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Is there a situation where a newly-added repository would need to install "dependency" packages before being asked to install anything new?

I just came across the following situation:

While my system was up-to-date, I added the Certbot repository (http://ppa.launchpad.net/certbot/certbot/ubuntu), and after running an update, nine packages were reported to be upgradable. I tried to do an upgrade and got the following:

$ sudo aptitude safe-upgrade
Resolving dependencies...                
The following NEW packages will be installed:
  python3-certifi{a} python3-idna{a} 
The following packages will be upgraded:
  python-chardet python-pkg-resources python-six python3-chardet python3-configobj python3-pkg-resources python3-requests python3-six python3-urllib3 
9 packages upgraded, 2 newly installed, 0 to remove and 0 not upgraded.
Need to get 906 kB of archives. After unpacking 1,183 kB will be used.

I can understand packages being upgraded: the new repository has newer versions of packages already installed on my system, so they're marked for upgrade. But why is it trying to install new packages? The packages in question certainly seem relevant to the software on the repository, but why would they be installed automatically?

If they are a dependency for something on my system, how was it working before? How can I investigate exactly what's going on?

UPDATE

I checked the reverse dependencies with apt-cache; e.g.,

$ sudo apt-cache rdepends python3-certifi
python3-certifi
Reverse Depends:
python3-requests

With the Certbot repository disabled, I get

$ apt-cache depends python3-requests
python3-requests
Depends: python3-urllib3
Depends: <python3:any>
    python3:i386
    python3
Depends: ca-certificates
Depends: python3-chardet
Depends: python3-urllib3

and when I enable it, I get

$ apt-cache depends python3-requests
python3-requests
Depends: python3-certifi
Depends: python3-chardet
Depends: python3-idna
Depends: python3-urllib3
Depends: <python3:any>
    python3:i386
    python3
Depends: ca-certificates
Depends: python3-urllib3

So, I guess, the real question becomes: are package dependencies a function of available packages/repositories? I thought dependencies should be fixed: a package either requires another package to work (whether it is available to you or not) or it doesn't (in which case, it's not really a dependency).

System:

  • Kubuntu 16.04
  • Kernel 4.13.0-45-generic #50~16.04.1-Ubuntu 64-bit
  • The output shown just indicates that there's a new version of python3-requests with different dependencies. Of course dependencies aren't the same for all versions of a package. – muru Jul 28 '18 at 8:32
4

You have already answered your question: PPA have newer versions of already installed packages, so after adding PPA and running apt-get update APT sees that newer versions are available and lists some packages as having updates.

You can get details by running apt-cache policy:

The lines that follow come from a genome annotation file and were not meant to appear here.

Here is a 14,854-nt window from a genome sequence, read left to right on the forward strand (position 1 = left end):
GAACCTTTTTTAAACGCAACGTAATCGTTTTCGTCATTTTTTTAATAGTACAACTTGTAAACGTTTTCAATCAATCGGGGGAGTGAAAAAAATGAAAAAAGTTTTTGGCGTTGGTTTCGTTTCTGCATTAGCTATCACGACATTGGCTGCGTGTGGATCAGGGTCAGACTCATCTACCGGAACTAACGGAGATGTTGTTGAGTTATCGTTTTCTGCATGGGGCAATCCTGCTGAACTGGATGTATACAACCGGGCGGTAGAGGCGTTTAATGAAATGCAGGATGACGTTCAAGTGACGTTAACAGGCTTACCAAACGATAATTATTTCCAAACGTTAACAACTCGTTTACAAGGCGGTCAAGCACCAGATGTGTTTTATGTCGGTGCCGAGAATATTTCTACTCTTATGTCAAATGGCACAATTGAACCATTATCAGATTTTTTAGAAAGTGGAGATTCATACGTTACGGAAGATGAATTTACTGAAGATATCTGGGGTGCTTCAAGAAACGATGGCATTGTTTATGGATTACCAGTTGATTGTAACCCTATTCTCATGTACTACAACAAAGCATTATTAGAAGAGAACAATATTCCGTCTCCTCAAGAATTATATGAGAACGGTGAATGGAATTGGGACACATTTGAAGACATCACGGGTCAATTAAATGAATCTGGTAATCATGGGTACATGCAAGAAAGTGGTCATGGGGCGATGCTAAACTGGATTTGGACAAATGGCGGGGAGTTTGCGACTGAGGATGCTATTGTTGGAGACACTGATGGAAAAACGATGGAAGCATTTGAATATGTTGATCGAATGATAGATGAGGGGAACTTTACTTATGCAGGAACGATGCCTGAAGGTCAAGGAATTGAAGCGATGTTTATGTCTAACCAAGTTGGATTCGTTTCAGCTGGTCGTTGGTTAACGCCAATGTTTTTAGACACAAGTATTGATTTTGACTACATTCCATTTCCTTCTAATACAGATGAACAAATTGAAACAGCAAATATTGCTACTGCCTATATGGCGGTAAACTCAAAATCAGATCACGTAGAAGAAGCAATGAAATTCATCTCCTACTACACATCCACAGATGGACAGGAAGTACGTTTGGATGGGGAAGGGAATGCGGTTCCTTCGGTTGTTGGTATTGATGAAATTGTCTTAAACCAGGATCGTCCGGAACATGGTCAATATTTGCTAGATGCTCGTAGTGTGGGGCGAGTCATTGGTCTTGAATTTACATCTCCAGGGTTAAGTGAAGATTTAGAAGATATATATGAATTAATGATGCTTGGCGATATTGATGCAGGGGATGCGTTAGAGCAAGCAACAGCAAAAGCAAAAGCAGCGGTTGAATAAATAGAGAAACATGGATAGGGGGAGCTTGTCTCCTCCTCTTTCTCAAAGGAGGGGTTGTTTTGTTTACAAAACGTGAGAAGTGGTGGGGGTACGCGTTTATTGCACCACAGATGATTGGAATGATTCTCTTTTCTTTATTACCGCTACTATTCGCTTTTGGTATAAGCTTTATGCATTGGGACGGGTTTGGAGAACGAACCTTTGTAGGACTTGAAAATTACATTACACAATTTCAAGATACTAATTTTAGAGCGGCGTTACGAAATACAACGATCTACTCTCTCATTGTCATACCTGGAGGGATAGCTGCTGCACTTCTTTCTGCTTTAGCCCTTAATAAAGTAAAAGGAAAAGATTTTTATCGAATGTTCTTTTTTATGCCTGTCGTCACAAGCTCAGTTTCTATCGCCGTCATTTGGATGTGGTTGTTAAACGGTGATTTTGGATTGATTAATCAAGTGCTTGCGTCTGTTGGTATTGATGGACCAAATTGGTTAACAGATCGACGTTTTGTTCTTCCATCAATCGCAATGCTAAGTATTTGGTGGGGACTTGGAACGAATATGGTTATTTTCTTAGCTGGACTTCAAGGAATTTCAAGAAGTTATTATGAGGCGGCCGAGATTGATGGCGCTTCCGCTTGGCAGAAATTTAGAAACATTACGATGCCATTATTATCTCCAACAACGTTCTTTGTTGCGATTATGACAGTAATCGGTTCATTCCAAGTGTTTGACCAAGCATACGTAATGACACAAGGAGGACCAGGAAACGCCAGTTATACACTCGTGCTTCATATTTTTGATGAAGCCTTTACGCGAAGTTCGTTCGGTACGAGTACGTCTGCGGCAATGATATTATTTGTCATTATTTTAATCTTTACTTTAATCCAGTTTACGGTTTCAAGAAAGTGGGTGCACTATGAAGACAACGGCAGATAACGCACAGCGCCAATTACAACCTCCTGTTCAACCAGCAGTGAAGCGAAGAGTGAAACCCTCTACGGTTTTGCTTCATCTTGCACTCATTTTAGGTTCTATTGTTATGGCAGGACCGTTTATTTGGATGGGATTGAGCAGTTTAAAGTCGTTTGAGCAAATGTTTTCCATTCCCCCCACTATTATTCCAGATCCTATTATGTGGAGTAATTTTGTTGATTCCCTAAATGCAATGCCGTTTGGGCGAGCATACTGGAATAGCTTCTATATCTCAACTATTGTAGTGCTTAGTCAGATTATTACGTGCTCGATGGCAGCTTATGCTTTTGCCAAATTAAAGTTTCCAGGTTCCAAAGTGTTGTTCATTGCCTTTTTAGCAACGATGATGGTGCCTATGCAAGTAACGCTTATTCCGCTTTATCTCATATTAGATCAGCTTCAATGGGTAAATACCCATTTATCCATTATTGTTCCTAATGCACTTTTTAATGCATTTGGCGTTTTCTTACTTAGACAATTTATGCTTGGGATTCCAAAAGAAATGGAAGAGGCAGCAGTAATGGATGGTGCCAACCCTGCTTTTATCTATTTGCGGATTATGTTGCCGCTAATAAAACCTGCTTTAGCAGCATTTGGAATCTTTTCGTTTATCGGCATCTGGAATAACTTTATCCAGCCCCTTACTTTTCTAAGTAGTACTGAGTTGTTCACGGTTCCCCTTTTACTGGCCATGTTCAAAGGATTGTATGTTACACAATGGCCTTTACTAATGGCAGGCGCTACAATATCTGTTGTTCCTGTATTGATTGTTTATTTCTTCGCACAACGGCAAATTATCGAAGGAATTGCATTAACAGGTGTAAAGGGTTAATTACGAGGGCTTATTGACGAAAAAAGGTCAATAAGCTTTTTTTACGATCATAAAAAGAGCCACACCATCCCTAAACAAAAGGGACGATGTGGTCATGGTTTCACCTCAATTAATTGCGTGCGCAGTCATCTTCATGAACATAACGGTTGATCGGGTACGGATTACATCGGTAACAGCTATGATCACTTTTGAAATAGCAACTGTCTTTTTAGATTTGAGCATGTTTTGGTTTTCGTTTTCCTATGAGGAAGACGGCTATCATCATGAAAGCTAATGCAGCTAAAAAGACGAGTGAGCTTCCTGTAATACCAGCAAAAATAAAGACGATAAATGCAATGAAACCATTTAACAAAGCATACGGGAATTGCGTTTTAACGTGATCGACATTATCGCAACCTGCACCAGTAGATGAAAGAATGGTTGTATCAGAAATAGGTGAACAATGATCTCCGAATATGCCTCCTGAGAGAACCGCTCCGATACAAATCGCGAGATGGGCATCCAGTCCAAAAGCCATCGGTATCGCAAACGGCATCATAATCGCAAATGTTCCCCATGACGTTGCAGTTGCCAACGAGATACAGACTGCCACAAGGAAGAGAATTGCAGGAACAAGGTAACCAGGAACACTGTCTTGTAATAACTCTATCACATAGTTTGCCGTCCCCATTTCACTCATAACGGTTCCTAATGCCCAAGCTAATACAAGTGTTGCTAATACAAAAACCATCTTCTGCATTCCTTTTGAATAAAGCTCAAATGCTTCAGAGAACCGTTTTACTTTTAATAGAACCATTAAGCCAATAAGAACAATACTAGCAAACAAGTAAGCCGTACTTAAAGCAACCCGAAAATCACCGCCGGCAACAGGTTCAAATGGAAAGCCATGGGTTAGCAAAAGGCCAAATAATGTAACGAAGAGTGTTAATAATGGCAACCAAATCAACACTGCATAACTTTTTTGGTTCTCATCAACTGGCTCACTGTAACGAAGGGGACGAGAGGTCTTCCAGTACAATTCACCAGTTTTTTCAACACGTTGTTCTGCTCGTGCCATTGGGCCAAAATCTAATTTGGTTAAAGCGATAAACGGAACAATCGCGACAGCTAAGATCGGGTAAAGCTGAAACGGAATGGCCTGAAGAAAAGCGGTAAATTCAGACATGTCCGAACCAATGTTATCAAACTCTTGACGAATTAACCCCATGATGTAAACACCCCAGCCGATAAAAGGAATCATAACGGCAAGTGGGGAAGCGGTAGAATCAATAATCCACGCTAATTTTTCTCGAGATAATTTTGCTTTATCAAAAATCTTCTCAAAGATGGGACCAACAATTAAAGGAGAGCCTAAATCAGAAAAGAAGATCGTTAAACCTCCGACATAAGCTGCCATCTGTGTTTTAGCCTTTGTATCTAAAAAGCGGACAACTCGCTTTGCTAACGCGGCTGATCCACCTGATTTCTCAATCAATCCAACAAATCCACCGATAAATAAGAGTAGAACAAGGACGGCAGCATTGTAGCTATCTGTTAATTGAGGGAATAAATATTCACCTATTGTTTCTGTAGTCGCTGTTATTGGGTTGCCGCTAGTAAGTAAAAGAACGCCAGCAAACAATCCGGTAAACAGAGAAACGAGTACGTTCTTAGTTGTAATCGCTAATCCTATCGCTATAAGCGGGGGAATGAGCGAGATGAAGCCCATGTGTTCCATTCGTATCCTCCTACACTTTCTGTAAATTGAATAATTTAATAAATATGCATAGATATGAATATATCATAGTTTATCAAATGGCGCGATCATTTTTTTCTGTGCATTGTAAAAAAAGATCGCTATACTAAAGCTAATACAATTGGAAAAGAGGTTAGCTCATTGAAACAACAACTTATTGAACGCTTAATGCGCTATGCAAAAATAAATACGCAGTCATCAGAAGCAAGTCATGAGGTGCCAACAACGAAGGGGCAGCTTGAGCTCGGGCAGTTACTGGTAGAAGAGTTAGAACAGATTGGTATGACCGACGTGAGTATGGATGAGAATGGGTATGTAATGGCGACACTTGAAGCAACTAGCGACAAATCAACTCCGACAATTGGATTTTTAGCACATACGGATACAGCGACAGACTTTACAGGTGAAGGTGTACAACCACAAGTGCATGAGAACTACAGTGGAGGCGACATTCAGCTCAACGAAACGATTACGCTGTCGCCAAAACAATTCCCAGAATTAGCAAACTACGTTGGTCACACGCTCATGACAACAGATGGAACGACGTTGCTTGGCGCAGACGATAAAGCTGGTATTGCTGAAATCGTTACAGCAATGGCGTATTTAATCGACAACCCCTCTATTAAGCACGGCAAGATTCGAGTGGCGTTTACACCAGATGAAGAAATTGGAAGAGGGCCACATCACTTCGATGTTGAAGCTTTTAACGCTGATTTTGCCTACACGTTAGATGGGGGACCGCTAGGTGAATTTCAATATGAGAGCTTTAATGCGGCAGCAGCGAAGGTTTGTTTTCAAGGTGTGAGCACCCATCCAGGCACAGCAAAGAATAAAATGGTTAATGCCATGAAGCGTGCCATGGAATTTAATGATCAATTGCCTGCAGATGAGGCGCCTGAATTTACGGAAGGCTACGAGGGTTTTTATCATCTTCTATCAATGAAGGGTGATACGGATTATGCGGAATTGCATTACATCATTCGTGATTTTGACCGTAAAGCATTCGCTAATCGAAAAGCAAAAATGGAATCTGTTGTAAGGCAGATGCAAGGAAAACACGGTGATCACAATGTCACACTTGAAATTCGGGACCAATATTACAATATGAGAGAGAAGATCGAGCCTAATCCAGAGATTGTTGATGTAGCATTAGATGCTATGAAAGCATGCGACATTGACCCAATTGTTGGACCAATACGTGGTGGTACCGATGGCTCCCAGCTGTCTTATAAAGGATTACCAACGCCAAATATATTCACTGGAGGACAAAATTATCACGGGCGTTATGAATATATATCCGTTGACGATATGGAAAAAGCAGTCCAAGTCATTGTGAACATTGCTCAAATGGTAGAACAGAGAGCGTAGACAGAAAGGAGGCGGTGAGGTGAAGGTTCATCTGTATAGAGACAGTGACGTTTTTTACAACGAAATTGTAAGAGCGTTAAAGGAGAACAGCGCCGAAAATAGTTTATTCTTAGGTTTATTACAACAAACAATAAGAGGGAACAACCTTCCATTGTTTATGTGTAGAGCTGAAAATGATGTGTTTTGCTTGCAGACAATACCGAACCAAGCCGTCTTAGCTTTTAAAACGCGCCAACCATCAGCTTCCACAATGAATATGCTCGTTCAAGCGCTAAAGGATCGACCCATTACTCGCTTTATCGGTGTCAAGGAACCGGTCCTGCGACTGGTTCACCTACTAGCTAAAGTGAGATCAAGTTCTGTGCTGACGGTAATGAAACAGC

apt-cache policy python-chardet python-pkg-resources python-six \
python3-chardet python3-configobj python3-pkg-resources python3-requests \
python3-six python3-urllib3 

and check their origin (see Version table).

Also you can check from where two new packages will be installed and why they will be installed (check with apt-cache rdepends):

apt-cache policy python3-certifi python3-idna
apt-cache rdepends python3-certifi python3-idna

You can consult man apt-cache for details.

  • Does apt-cache rdepends require the packages to be installed to work properly (the manual doesn't specify)? It's not showing me anything useful regarding dependencies, but I haven't actually installed the packages in question. – Ratler Jul 14 '18 at 21:04
  • Usually apt-cache is pre-installed as it is a part of apt package. – N0rbert Jul 14 '18 at 21:06
  • I meant I hadn't installed python3-certifi and python3-idna, but anyway, it was my mistake: I was looking at apt-cache policy instead of apt-cache rdepends. Will update info in my question. – Ratler Jul 15 '18 at 23:38
0

Using the commands suggested by N0rbert and with some help from the good people at the OFTC #debian IRC channel, I traced it back through the packages and figured out why this happened, which is probably the most likely scenario when seeing unexplained new packages automatically installed:

The newly-added repository contained a newer version of an existing package, which was marked for upgrade. The new version of the upgraded package had a new dependency (that the older version didn't have), so the new dependency was marked for automatic installation.

For example, the upgraded version of the existing package python3-requests has python3-certifi as a new dependency, so the latter was marked for installation.

It was my fault that I originally missed the fact that the reverse dependency of python3-certifi (python3-requests) was one of the packages being upgraded.

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